Monthly Archives | July 2011
I’ll admit I picked this book up because I liked the tagline, She borrowed a child. He stole her. Lucy Hull who is a children’s librarian runs away with Ian Drake when she finds him hiding out in the library one morning. She’s always enjoyed him when he visited the library, even if she did worry over his mother and the insistance that Ian only be allowed borrow books with the “breath of God” in them. And definitely not those ones with magic and satanism in them!
And then Lucy finds a note making her believe that Ian is being sent to anti-gay classes. She isn’t really kidnapping him, she is rescuing him.
Posted on 31 July 2011 | By Fence | 6 responses
A true story of resilience and recovery
In Fauna Sanctuary Gloria Grow rescues animals. There are dogs, horses, swans, a donkey, and of course the chimpanzees. Most were retired from research facilities where they were the subjects of medical research into Hepatitis, HIV, and the like. There are a few who were circus chimps. Some of them started life as pets, cute little chimps to dress up and play with, until they grew too big and strong and dangerous. Anyone who heard of Travis and his attack on Charla Nash knows that a chimp is not to be taken lightly. And yet people continue to try and keep them as domestic pets.
In this book Westoll spent a year working in the Fauna Sanctuary. He gets to know not only the people who work there but also the chimpanzees themselves, and their horrific lives spent as test subjects, being knocked out, biopsied, infected, and isolated.
Posted on 30 July 2011 | By Fence | 6 responses
The actual review
After three question and answer sessions I’m not sure how many of you want to read more about Dune, but I want to gether my thoughts after all the back and forth between peoples. Well done to Carl for coming up with this, and all the questioners for their questions which prompted all those answers.
Dune is one of those books that most people have heard of, or they have heard of the film, it is one of the classics of science fiction. I had the impression that this was a great and sprawling book, full of overly complicated ideas and strange notions. It isn’t. Well, maybe it does have some strange notions, but many of them are cool. And it certainly isn’t overly complicated, in fact it is quite a straight-forward action/adventure story. Mixed with just a hint of coming-of-age, all stirred together in a heap of sci-fi-ness.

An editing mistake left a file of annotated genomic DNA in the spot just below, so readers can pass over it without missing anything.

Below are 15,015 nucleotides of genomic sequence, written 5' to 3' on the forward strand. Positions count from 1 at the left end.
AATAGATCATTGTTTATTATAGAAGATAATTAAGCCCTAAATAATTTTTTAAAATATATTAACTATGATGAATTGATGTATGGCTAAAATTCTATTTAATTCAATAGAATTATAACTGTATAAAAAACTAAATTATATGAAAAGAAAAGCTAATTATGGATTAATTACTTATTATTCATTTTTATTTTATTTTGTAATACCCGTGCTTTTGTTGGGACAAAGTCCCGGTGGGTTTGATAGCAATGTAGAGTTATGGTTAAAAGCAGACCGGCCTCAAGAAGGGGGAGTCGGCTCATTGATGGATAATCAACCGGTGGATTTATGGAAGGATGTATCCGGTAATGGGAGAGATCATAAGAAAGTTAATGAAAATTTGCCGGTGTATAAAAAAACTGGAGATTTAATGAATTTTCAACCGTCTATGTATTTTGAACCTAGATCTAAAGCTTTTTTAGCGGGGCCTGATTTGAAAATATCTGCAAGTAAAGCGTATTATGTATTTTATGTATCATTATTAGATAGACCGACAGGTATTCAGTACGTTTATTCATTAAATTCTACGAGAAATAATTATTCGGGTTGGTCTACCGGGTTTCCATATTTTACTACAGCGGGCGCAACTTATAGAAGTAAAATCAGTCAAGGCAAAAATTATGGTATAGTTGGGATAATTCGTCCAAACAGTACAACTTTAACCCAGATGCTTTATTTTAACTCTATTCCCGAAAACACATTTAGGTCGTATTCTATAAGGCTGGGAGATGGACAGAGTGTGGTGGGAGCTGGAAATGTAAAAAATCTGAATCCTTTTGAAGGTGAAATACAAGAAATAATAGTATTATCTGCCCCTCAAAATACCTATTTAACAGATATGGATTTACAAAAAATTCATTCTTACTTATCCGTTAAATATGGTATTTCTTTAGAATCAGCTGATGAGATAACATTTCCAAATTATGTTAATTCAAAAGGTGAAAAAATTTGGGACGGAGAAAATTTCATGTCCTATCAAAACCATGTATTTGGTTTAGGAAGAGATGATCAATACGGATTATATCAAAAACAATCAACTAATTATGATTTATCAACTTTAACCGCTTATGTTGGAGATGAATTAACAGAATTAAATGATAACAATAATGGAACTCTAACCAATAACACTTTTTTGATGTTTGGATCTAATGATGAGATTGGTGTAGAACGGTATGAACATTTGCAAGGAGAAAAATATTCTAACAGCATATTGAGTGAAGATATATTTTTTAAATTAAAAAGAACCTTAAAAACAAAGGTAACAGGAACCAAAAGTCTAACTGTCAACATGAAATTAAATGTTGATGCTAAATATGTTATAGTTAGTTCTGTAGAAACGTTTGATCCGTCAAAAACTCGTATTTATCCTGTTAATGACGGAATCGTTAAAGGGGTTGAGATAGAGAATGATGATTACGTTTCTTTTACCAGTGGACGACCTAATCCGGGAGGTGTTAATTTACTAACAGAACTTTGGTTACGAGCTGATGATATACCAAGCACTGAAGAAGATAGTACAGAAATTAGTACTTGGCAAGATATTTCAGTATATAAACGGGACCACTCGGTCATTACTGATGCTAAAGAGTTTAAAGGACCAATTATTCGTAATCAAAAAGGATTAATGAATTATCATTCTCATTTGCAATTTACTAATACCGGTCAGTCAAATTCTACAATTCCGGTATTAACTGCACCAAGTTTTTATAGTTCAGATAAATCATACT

Posted on 30 July 2011 | By Fence | 3 responses
The final questions for the Dune group read are:
- What is your reaction to finally learning the identity of Princess Irulan? Do you think that her convention added to the story?
- Were you satisfied with the ending? For those reading for the first time, was it what you expected?
- On both Arrakis and Salusa Secundus, ecology plays a major role in shaping both characters and the story itself. Was this convincing? Do you think that Paul would have gone through with his threat to destroy the spice, knowing what it would mean for Arrakis?
- Both Leto and Paul made their decisions on marriage for political reasons. Do you agree with their choices?
- What was your favorite part in this section of the book?
- One of the things I noticed in the discussions last week was Herbert’s use of the word “jihad.” What do you think of Herbert’s message about religion and politics?
Posted on 25 July 2011 | By Fence | 6 responses
Newsflesh book 2
It is alwasy difficult to blurb about the second book in a series. Giving the details of the start of this book will reveal the end of Feed, and that would be just plain mean, so I’m not going to do that. Instead I’ll just say you should read book one and then go pick this one up, and then wait, with me, because book three isn’t out yet
Posted on 25 July 2011 | By Fence | 3 responses